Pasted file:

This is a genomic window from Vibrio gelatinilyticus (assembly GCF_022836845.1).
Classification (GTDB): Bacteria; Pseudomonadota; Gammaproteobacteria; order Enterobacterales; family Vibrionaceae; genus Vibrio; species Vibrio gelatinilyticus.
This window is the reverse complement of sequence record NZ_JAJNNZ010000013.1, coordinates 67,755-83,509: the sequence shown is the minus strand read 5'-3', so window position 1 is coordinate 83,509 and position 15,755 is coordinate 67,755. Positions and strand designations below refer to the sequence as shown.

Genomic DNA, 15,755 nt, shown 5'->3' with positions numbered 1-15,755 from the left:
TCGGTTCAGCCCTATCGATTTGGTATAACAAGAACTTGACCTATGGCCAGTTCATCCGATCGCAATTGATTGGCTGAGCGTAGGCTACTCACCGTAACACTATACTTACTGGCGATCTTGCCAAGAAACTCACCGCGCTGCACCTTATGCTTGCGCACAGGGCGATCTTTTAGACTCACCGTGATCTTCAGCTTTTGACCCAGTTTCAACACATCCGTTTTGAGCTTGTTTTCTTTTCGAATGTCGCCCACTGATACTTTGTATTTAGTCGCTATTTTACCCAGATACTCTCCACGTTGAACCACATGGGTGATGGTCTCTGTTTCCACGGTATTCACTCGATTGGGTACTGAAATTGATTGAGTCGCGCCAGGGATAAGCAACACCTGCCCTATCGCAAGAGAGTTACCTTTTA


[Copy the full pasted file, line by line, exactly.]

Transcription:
This is a genomic window from Vibrio gelatinilyticus (assembly GCF_022836845.1).
Classification (GTDB): Bacteria; Pseudomonadota; Gammaproteobacteria; order Enterobacterales; family Vibrionaceae; genus Vibrio; species Vibrio gelatinilyticus.
This window is the reverse complement of sequence record NZ_JAJNNZ010000013.1, coordinates 67,755-83,509: the sequence shown is the minus strand read 5'-3', so window position 1 is coordinate 83,509 and position 15,755 is coordinate 67,755. Positions and strand designations below refer to the sequence as shown.

Genomic DNA, 15,755 nt, shown 5'->3' with positions numbered 1-15,755 from the left:
TCGGTTCAGCCCTATCGATTTGGTATAACAAGAACTTGACCTATGGCCAGTTCATCCGATCGCAATTGATTGGCTGAGCGTAGGCTACTCACCGTAACACTATACTTACTGGCGATCTTGCCAAGAAACTCACCGCGCTGCACCTTATGCTTGCGCACAGGGCGATCTTTTAGACTCACCGTGATCTTCAGCTTTTGACCCAGTTTCAACACATCCGTTTTGAGCTTGTTTTCTTTTCGAATGTCGCCCACTGATACTTTGTATTTAGTCGCTATTTTACCCAGATACTCTCCACGTTGAACCACATGGGTGATGGTCTCTGTTTCCACGGTATTCACTCGATTGGGTACTGAAATTGATTGAGTCGCGCCAGGGATAAGCAACACCTGCCCTATCGCAAGAGAGTTACCTTTTA